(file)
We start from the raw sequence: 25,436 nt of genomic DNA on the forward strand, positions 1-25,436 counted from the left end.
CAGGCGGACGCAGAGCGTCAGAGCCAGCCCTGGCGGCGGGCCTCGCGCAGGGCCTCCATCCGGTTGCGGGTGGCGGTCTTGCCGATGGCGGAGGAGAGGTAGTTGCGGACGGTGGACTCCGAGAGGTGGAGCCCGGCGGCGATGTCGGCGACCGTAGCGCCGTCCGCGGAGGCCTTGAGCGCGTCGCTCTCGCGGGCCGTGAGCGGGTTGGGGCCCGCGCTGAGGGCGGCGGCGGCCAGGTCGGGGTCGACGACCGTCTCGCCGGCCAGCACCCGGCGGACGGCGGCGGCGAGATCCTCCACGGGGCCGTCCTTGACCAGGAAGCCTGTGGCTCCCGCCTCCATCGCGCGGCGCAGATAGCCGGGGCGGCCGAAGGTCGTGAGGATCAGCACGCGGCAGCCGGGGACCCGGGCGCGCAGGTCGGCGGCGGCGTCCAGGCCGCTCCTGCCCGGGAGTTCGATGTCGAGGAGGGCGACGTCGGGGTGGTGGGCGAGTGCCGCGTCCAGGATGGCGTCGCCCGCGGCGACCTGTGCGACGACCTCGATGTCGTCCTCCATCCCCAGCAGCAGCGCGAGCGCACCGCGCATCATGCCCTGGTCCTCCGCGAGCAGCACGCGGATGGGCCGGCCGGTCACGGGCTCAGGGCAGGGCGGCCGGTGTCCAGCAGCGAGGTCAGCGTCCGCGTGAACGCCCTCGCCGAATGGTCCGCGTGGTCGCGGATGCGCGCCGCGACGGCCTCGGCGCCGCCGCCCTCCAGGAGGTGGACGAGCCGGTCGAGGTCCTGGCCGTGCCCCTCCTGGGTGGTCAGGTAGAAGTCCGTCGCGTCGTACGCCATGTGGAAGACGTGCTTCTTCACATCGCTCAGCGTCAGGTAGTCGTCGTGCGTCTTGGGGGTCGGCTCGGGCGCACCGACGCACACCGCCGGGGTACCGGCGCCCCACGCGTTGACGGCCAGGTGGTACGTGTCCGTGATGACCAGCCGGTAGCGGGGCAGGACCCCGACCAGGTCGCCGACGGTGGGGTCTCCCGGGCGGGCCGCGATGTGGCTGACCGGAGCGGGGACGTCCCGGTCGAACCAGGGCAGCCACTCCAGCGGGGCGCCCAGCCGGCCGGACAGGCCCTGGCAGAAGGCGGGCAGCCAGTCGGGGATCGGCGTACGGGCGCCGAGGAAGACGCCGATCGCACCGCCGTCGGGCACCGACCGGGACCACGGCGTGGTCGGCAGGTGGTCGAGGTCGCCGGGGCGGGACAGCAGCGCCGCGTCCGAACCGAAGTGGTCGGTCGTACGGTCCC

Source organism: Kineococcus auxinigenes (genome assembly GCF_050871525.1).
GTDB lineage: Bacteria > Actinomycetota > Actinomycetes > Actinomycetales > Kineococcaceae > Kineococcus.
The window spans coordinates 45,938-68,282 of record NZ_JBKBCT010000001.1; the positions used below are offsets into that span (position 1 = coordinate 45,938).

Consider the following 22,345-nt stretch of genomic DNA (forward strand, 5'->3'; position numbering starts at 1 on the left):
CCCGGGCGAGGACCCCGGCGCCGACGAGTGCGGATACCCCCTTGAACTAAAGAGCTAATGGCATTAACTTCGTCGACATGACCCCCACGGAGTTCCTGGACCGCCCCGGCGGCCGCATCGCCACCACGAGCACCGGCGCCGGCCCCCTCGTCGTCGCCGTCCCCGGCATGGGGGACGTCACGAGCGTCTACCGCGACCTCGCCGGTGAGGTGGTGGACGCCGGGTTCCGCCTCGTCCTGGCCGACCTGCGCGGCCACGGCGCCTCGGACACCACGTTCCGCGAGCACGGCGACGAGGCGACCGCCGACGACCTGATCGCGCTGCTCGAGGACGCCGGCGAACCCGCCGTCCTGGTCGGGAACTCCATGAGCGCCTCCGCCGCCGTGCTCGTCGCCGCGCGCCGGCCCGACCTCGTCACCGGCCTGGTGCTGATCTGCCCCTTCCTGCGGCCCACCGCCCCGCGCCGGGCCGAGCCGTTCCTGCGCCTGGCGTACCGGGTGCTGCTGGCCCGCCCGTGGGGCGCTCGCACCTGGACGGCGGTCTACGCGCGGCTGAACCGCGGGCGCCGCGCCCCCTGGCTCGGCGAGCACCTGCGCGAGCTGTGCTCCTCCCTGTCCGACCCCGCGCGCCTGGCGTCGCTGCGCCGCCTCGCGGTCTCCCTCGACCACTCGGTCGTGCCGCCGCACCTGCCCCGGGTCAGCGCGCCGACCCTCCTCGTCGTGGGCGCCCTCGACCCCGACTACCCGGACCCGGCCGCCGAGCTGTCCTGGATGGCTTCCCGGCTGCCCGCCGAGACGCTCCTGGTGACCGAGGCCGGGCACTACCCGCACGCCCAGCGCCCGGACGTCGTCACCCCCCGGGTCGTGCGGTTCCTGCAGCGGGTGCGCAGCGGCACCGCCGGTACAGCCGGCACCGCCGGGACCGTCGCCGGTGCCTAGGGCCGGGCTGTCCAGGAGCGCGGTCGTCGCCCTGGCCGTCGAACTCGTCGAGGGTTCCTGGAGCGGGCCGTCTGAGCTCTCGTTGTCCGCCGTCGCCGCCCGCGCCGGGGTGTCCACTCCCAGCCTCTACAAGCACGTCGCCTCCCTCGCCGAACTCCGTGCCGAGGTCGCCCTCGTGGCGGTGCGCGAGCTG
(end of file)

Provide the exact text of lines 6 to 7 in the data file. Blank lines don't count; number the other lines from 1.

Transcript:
Consider the following 22,345-nt stretch of genomic DNA (forward strand, 5'->3'; position numbering starts at 1 on the left):
CCCGGGCGAGGACCCCGGCGCCGACGAGTGCGGATACCCCCTTGAACTAAAGAGCTAATGGCATTAACTTCGTCGACATGACCCCCACGGAGTTCCTGGACCGCCCCGGCGGCCGCATCGCCACCACGAGCACCGGCGCCGGCCCCCTCGTCGTCGCCGTCCCCGGCATGGGGGACGTCACGAGCGTCTACCGCGACCTCGCCGGTGAGGTGGTGGACGCCGGGTTCCGCCTCGTCCTGGCCGACCTGCGCGGCCACGGCGCCTCGGACACCACGTTCCGCGAGCACGGCGACGAGGCGACCGCCGACGACCTGATCGCGCTGCTCGAGGACGCCGGCGAACCCGCCGTCCTGGTCGGGAACTCCATGAGCGCCTCCGCCGCCGTGCTCGTCGCCGCGCGCCGGCCCGACCTCGTCACCGGCCTGGTGCTGATCTGCCCCTTCCTGCGGCCCACCGCCCCGCGCCGGGCCGAGCCGTTCCTGCGCCTGGCGTACCGGGTGCTGCTGGCCCGCCCGTGGGGCGCTCGCACCTGGACGGCGGTCTACGCGCGGCTGAACCGCGGGCGCCGCGCCCCCTGGCTCGGCGAGCACCTGCGCGAGCTGTGCTCCTCCCTGTCCGACCCCGCGCGCCTGGCGTCGCTGCGCCGCCTCGCGGTCTCCCTCGACCACTCGGTCGTGCCGCCGCACCTGCCCCGGGTCAGCGCGCCGACCCTCCTCGTCGTGGGCGCCCTCGACCCCGACTACCCGGACCCGGCCGCCGAGCTGTCCTGGATGGCTTCCCGGCTGCCCGCCGAGACGCTCCTGGTGACCGAGGCCGGGCACTACCCGCACGCCCAGCGCCCGGACGTCGTCACCCCCCGGGTCGTGCGGTTCCTGCAGCGGGTGCGCAGCGGCACCGCCGGTACAGCCGGCACCGCCGGGACCGTCGCCGGTGCCTAGGGCCGGGCTGTCCAGGAGCGCGGTCGTCGCCCTGGCCGTCGAACTCGTCGAGGGTTCCTGGAGCGGGCCGTCTGAGCTCTCGTTGTCCGCCGTCGCCGCCCGCGCCGGGGTGTCCACTCCCAGCCTCTACAAGCACGTCGCCTCCCTCGCCGAACTCCGTGCCGAGGTCGCCCTCGTGGCGGTGCGCGAGCTG